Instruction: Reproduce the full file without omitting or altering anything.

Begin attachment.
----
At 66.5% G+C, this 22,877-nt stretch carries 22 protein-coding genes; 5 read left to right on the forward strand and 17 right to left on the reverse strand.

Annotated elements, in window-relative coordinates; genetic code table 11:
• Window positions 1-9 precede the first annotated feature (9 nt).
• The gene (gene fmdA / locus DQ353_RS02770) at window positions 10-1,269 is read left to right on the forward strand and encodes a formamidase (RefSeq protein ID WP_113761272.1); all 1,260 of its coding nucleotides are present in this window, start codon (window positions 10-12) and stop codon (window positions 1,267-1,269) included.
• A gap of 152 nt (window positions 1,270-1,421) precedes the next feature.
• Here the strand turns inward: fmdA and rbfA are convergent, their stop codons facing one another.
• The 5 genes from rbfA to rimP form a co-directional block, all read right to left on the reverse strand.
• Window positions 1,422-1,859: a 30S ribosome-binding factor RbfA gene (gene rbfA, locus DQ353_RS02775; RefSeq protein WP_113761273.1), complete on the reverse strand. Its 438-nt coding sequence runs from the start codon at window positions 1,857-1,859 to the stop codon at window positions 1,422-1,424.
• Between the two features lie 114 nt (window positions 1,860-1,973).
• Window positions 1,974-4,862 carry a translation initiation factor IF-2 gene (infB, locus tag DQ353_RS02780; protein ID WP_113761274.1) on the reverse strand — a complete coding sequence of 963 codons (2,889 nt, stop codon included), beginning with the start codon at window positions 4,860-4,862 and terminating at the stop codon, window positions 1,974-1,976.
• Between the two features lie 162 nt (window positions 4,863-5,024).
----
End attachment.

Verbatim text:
At 66.5% G+C, this 22,877-nt stretch carries 22 protein-coding genes; 5 read left to right on the forward strand and 17 right to left on the reverse strand.

Annotated elements, in window-relative coordinates; genetic code table 11:
• Window positions 1-9 precede the first annotated feature (9 nt).
• The gene (gene fmdA / locus DQ353_RS02770) at window positions 10-1,269 is read left to right on the forward strand and encodes a formamidase (RefSeq protein ID WP_113761272.1); all 1,260 of its coding nucleotides are present in this window, start codon (window positions 10-12) and stop codon (window positions 1,267-1,269) included.
• A gap of 152 nt (window positions 1,270-1,421) precedes the next feature.
• Here the strand turns inward: fmdA and rbfA are convergent, their stop codons facing one another.
• The 5 genes from rbfA to rimP form a co-directional block, all read right to left on the reverse strand.
• Window positions 1,422-1,859: a 30S ribosome-binding factor RbfA gene (gene rbfA, locus DQ353_RS02775; RefSeq protein WP_113761273.1), complete on the reverse strand. Its 438-nt coding sequence runs from the start codon at window positions 1,857-1,859 to the stop codon at window positions 1,422-1,424.
• Between the two features lie 114 nt (window positions 1,860-1,973).
• Window positions 1,974-4,862 carry a translation initiation factor IF-2 gene (infB, locus tag DQ353_RS02780; protein ID WP_113761274.1) on the reverse strand — a complete coding sequence of 963 codons (2,889 nt, stop codon included), beginning with the start codon at window positions 4,860-4,862 and terminating at the stop codon, window positions 1,974-1,976.
• Between the two features lie 162 nt (window positions 4,863-5,024).